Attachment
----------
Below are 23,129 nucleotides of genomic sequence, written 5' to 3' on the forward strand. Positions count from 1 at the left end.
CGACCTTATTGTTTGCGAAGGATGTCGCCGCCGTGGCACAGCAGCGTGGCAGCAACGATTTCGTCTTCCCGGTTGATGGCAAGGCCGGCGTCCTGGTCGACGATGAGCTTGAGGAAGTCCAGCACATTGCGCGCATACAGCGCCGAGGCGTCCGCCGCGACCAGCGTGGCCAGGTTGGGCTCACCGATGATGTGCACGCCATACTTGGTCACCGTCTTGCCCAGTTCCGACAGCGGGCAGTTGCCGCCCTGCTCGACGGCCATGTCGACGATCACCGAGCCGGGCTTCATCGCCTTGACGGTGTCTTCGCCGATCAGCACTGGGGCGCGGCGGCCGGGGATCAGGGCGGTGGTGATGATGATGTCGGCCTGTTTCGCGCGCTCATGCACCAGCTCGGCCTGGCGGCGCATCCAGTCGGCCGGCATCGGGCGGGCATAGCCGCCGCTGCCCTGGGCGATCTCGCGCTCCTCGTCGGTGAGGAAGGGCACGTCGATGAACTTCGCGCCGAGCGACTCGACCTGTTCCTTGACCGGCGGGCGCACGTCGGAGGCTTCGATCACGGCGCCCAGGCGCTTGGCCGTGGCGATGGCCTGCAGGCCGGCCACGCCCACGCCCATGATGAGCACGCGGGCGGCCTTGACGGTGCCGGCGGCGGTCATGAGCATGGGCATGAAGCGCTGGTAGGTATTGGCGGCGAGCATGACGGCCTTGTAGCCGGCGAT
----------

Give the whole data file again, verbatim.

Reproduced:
Below are 23,129 nucleotides of genomic sequence, written 5' to 3' on the forward strand. Positions count from 1 at the left end.
CGACCTTATTGTTTGCGAAGGATGTCGCCGCCGTGGCACAGCAGCGTGGCAGCAACGATTTCGTCTTCCCGGTTGATGGCAAGGCCGGCGTCCTGGTCGACGATGAGCTTGAGGAAGTCCAGCACATTGCGCGCATACAGCGCCGAGGCGTCCGCCGCGACCAGCGTGGCCAGGTTGGGCTCACCGATGATGTGCACGCCATACTTGGTCACCGTCTTGCCCAGTTCCGACAGCGGGCAGTTGCCGCCCTGCTCGACGGCCATGTCGACGATCACCGAGCCGGGCTTCATCGCCTTGACGGTGTCTTCGCCGATCAGCACTGGGGCGCGGCGGCCGGGGATCAGGGCGGTGGTGATGATGATGTCGGCCTGTTTCGCGCGCTCATGCACCAGCTCGGCCTGGCGGCGCATCCAGTCGGCCGGCATCGGGCGGGCATAGCCGCCGCTGCCCTGGGCGATCTCGCGCTCCTCGTCGGTGAGGAAGGGCACGTCGATGAACTTCGCGCCGAGCGACTCGACCTGTTCCTTGACCGGCGGGCGCACGTCGGAGGCTTCGATCACGGCGCCCAGGCGCTTGGCCGTGGCGATGGCCTGCAGGCCGGCCACGCCCACGCCCATGATGAGCACGCGGGCGGCCTTGACGGTGCCGGCGGCGGTCATGAGCATGGGCATGAAGCGCTGGTAGGTATTGGCGGCGAGCATGACGGCCTTGTAGCCGGCGAT